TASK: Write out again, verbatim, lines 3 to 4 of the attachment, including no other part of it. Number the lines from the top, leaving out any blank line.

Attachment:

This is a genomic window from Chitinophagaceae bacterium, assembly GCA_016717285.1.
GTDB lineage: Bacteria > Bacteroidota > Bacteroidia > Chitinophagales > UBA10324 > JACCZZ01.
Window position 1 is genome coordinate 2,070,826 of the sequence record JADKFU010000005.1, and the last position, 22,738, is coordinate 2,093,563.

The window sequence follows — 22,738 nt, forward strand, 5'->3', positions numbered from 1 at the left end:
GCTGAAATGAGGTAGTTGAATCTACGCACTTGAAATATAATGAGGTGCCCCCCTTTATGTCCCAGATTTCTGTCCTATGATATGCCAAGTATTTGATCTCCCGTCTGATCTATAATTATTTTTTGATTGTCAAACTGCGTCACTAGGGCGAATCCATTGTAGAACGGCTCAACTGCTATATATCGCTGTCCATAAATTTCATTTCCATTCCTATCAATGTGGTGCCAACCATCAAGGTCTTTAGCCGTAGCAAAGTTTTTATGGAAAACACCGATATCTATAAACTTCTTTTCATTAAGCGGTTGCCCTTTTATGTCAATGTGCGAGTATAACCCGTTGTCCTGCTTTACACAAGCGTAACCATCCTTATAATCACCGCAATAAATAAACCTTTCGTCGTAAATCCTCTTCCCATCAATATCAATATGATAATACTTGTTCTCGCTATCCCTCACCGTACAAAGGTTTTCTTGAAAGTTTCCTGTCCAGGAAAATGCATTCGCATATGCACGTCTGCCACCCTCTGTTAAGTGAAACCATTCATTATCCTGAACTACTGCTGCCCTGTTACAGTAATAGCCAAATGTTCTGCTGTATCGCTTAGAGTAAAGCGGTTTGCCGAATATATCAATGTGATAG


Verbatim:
Window position 1 is genome coordinate 2,070,826 of the sequence record JADKFU010000005.1, and the last position, 22,738, is coordinate 2,093,563.

The window sequence follows — 22,738 nt, forward strand, 5'->3', positions numbered from 1 at the left end: